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Who, What, Where, When, Why and How

You own a small business. You have always done things the same way from day one. You try to do most things yourself. It’s all in your head. You’ve probably asked yourself, “Written business procedures, do I really need any?” What’s wrong with this picture?

Well, for starters, if something happens to you, your business is in big trouble! Perhaps some employees know something about what you do and how you do it, but not to the extent you know your own procedures. Maybe employees can piece together what they think you do. Maybe they can’t. Some of their actions might be correct and others not. Most employees and customers will see a difference in your business and wonder why things have changed. On the bright side, some procedures might actually improve simply because someone else is doing your job.

But let’s not even worry about something happening to you. How efficient is it for a business to operate with only one or very few individuals knowing how to handle certain business functions? Answer: Not very efficient at all!

Every business has certain procedures in place from opening in the morning to closing at night and everything in between. Procedures run the gamut of activities in a business. To operate efficiently, each procedure should be accomplished the same way regardless of who performs the particular function. The question is, “How does a small business get to that point?”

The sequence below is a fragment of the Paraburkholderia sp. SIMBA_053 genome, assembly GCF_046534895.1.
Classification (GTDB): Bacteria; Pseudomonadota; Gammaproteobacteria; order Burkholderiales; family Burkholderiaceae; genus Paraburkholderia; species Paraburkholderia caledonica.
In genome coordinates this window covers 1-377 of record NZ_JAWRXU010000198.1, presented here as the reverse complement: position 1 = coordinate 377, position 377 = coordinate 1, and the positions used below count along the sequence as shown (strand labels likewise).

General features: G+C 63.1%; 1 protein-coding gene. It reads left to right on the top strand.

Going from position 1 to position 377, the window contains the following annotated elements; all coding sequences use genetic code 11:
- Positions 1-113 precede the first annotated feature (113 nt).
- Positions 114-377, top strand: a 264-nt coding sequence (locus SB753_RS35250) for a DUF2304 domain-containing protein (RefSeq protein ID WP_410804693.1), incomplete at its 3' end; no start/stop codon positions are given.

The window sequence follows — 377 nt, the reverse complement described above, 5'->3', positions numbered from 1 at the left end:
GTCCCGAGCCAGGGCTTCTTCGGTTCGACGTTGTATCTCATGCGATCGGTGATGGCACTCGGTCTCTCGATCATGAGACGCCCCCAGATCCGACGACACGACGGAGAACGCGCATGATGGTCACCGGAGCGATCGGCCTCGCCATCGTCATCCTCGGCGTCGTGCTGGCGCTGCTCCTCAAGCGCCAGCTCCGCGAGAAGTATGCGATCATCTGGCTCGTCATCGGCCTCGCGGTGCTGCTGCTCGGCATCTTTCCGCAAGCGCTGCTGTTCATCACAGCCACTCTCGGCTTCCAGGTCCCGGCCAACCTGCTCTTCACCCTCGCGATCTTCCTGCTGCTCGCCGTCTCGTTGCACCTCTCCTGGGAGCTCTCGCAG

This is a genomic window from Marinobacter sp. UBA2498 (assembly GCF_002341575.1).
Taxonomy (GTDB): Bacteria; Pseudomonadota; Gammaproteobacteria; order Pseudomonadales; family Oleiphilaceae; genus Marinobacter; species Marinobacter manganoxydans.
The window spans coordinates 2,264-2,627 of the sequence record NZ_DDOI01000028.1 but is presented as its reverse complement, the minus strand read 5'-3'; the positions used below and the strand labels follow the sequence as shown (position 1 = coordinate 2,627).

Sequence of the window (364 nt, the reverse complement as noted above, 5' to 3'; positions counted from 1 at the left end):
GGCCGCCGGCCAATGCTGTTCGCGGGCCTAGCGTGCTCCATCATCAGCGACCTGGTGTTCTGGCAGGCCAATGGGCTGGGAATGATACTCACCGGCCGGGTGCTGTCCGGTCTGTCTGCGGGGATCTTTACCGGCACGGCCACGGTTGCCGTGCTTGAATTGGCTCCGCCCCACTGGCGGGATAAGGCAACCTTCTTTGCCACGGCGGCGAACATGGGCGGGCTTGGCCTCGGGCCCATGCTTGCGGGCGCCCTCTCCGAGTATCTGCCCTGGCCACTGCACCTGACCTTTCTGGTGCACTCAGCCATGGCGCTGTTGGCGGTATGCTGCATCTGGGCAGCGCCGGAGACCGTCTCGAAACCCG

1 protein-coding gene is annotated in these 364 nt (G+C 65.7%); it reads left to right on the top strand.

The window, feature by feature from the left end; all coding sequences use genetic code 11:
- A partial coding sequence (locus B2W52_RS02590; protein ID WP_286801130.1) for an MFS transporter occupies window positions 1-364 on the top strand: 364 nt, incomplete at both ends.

Written procedures are the key to operational efficiency. They do the following five things:

  1. Standardize each separate business function.
  2. Allow review of each business function by others for possible improvement.
  3. Simplify the process of cross-training employees in different functional areas.
  4. Minimize delay when one employee takes over for another employee.
  5. Permit management to follow up and review procedures to ensure company compliance.

The process of developing, writing, testing, and improving procedures is a continual cycle. Once written, procedures should be periodically reviewed for possible revision and improvement. Change is a never-ending process in a business; therefore, procedures also need to be changed to improve operational efficiency and safeguard company assets.

So, if an owner says, “Written procedures are a waste of time and not for my company,” the owner is in effect saying, “I’m really not interested in operating as efficiently as I can, nor am I really worried about safeguarding my company’s assets.” That would be a bold statement for any owner to make, and one that no owner would probably consciously make; however, not requiring written procedures is essentially making that very statement.

Do you currently have no written procedures? Don’t worry about preparing all procedures in writing immediately. This can be an impossible and discouraging task.

  • Start by preparing written procedures that are most critical to the company’s performance.
  • Have the written procedures reviewed by as many employees as possible that work with the particular procedure.
  • Compile all written procedures in a binder for easy viewing, and also store them digitally on a computer network.

Written company procedures are not a luxury when time permits. Written company procedures are a necessity for a company’s long-term success!

About Richard Weinberger

Richard L. Weinberger, PhD, CPA has over 30 years experience as a financial and management consultant dealing exclusively with small businesses. Dr. Weinberger currently serves in the capacity as the Chief Executive Officer of the Association of Accredited Small Business Consultants. In addition to his business experience, Dr. Weinberger has been a full-time and adjunct professor. He holds a PhD degree in organization and management, an MBA in management, a BBA in marketing, and a BBA degree cum laude in accounting. He is also the author of the best selling book Propel Your Small Business to Success: Accelerated Actions to Maximize Profit.


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